This past weekend was a solid road trip adventure as I worked my way from Paris to Eurobike in Friedrichshafen, Germany. Except instead of just taking the highway there directly and being done with it, I decided to take a meandering detour and hit up the Alps. It’s both pretty, as well as being a great place to test new gadgets. Especially cool new gadgets being announced this week…
Getting to the Alps:
I picked up the RV on Friday mid-day just outside of Paris. Last year I rented from a place in Zurich, but this year it was both cheaper to rent in Paris (saves on the train tickets to Zurich), but also logistically simpler in terms of taking bikes/luggage/etc on the train, and then a secondary train to a small town outside of Zurich where the RV rental was, plus then getting from that small train station to the RV lot. Whereas in Paris I just grabbed the RV, filled it up at the DCR Cave/Studio with gear, and then got on the road.
Unfortunately Friday’s schedule ended up being a disaster. Meetings slid hours upon hours late, and I wasn’t on the road till 6PM (I wanted to be on the road at noon). So I got nailed in traffic exiting the city, not making it to the Alps area till 1AM. Ironically, I ended up parking that first night in the town of Sallanches, the same spot I went to a month earlier to check out the TdF time trial stage (and new TdF gadgets).
The next morning I made the short 10-15KM journey up the hill to the village at Chamonix.
Had I known it would be such an easy and short journey between those two points, I’d have just knocked it out the night before. But at 1AM I didn’t want to deal with mountain passes in the dark in an RV, so I figured I’d just play it safe.
Hiking in Chamonix:
While I had two bikes with me, and plenty of running gadgets, I decided to go for a hike instead. I figured I’d be getting in plenty of cycling over the next week, and it’s rare that I get to actually go for a long hike in the mountains. While running might have worked out, I was carrying a fair bit of heavy camera gear for shots and videos I’d be doing while up at higher elevations.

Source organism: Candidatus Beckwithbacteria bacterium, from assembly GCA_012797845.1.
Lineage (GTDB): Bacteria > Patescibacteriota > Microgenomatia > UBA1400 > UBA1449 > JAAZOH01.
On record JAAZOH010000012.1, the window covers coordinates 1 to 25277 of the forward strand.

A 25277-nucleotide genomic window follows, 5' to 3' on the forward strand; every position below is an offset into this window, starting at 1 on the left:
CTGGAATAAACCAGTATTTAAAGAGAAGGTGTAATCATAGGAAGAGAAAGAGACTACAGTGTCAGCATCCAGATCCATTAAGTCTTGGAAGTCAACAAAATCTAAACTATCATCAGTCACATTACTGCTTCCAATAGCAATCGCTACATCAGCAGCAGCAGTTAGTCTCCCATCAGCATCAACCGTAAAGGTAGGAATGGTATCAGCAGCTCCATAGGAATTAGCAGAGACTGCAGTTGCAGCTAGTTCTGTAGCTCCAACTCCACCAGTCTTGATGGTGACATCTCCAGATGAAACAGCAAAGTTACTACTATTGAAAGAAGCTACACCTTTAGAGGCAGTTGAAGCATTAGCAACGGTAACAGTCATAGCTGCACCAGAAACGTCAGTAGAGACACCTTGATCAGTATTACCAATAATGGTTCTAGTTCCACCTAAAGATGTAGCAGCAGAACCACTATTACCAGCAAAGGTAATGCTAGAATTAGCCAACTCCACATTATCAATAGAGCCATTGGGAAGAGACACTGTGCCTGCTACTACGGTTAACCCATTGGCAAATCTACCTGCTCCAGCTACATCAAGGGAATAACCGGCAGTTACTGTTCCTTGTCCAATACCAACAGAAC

I started by just picking the base of a chairlift at random, got a little map from the peoples, and then started hiking up. The sign said three hours to my destination, but I managed to knock it out in 90 minutes, including stopping for photos here and there. The weather was beautiful and the trail was virtually empty. I think I only saw 3-4 people on the way up.
Here’s where I hiked to:
I’d eventually work my way across the mountain for a while, before coming back down again a different route.
Of course one of the reasons it might have been so empty on the mountain is that anyone who might normally be on said mountain was racing in the UTMB events that weekend. These two below photos roughly explain how the races work (it’s in both French and English). The short version is that the main event is a 170km trail running race over the Alps that takes between 21 and 46 hours.
As I finished up my hike, I got to catch the winning women come into the village and finisher’s chute. The entire village came out of bars/restaurants for it. Super cool.
Over the next ~20+ hours I’d occasionally watch finisher after finisher make their way towards the line from various spots around the nearby towns and roads. Incredibly impressive, especially knowing how brutal hot it was the first day outside, then to get the most violent thunder and lightning storm of the summer that night while they were all out on the mountainside, is mind-boggling. I was worried my camper might blow away in that storm, let alone trying to navigate the darkness on slick and dangerous trails un-sheltered on foot in the cold. Massive trail balls to all competitors! Oh – and thanks to the many DCR readers that stopped around the village to say hi! Cool stuff!